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October 16, 2020

Looking Our Differences in the Eye

At the hospital, we waited 15 minutes for the elevator and as we got in, a frazzled looking mom with her 8 yr old boy got in with us.

They had sat in the car waiting for the lifts, the boy making a wailing sound while his arms and legs spasmed irregularly.

Because we were forced to wait so long, there were a lot of us in the elevator.

Instincts overruling elevator etiquette, I turned to the mom and said, “Is he going to be okay with us all squashed in here like sardines? If you move a little more that way, my daughter and I will secure the corner and give him more room to breathe.”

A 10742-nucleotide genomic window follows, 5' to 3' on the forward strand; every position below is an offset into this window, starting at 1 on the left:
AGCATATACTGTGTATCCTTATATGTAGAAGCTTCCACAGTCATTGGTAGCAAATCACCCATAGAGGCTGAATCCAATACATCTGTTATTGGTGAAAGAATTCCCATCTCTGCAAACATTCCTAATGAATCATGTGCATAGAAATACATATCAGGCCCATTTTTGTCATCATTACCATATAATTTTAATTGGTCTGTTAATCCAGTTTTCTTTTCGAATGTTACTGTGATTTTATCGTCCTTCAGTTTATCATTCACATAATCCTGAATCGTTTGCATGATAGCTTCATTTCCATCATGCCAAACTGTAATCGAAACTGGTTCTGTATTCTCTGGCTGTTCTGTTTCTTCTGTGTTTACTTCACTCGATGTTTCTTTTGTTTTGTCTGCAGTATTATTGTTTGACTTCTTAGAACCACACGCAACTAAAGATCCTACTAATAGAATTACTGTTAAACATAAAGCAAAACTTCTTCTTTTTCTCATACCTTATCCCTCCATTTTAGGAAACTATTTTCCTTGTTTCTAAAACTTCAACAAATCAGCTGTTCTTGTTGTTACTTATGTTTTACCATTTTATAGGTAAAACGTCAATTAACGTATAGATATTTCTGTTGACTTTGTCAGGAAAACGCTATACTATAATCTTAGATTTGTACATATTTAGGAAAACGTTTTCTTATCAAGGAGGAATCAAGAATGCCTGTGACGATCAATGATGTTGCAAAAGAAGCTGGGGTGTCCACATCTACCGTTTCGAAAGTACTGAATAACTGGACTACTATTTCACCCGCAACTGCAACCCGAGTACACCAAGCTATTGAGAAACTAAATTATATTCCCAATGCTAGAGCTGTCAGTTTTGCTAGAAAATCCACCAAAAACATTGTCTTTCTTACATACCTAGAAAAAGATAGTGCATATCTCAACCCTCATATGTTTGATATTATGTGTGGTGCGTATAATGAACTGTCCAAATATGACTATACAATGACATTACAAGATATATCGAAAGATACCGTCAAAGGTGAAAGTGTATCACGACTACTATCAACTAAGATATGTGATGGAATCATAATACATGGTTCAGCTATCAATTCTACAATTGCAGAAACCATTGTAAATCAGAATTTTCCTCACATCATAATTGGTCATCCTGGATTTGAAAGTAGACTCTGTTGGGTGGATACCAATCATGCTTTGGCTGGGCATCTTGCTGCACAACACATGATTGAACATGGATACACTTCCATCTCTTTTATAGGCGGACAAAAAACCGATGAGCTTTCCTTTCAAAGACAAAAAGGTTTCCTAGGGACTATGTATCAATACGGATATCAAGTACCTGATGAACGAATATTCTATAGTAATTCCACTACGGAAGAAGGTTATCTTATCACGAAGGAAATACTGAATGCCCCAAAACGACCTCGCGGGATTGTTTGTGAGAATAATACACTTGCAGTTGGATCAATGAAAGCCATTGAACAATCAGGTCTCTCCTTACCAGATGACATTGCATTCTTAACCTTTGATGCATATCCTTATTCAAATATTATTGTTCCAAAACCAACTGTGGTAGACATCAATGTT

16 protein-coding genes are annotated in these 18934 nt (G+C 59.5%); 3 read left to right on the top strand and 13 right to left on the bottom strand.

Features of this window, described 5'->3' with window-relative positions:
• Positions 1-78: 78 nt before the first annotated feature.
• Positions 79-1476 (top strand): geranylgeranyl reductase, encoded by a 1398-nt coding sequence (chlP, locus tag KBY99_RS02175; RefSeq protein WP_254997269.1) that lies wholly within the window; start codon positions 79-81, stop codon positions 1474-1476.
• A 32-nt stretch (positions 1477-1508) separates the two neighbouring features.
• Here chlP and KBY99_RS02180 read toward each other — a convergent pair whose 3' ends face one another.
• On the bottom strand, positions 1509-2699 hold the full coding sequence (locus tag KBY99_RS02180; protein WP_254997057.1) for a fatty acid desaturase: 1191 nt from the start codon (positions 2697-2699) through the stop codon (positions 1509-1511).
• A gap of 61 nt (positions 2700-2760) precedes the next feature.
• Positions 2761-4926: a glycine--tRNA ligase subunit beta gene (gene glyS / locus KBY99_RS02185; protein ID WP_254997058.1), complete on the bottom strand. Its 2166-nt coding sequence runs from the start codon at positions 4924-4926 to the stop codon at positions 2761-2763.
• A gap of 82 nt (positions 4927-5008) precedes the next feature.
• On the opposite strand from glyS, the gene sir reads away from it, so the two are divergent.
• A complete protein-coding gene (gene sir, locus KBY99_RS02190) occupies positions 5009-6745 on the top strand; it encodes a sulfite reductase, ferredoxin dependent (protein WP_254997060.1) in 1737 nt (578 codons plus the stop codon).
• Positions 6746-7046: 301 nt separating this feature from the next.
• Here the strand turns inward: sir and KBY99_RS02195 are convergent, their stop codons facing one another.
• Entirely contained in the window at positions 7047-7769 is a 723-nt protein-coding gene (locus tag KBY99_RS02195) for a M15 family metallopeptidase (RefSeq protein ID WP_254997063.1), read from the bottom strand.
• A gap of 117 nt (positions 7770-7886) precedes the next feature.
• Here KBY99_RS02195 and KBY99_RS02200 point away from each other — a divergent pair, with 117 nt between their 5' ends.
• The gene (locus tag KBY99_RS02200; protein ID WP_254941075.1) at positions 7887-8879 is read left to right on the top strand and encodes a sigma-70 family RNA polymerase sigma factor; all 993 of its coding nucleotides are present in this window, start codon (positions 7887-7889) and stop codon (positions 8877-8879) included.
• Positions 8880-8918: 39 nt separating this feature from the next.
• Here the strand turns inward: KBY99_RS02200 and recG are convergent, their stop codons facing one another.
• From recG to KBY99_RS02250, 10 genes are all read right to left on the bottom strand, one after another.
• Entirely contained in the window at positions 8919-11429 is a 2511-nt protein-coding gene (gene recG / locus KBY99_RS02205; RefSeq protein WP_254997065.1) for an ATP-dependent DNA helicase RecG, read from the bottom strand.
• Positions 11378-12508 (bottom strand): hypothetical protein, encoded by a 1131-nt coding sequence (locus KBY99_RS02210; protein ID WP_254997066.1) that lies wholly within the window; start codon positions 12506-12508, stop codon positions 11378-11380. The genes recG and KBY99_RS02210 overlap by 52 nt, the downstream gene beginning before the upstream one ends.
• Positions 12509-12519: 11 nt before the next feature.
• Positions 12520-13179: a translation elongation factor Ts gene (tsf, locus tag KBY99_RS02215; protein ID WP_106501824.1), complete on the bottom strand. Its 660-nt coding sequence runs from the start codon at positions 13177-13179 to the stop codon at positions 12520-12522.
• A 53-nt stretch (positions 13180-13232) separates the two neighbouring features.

She nodded gratefully back and we stood like we were in row 2 at a concert, my 10-year-old and I holding our ground forcefully against the marauding masses.

The wailing had stopped and he appeared calmer when I turned around to make eye contact, “You okay there, big boy?”

He didn’t answer or look at me but his body language was relaxed. His mom smiled at me and I smiled back.

In that moment, we were just two moms in an elevator acknowledging all the realities of motherhood.

There is no shame in having a child that is different and looking away only alienates the parents.

Make eye contact. Smile. Go on, it won’t kill you.


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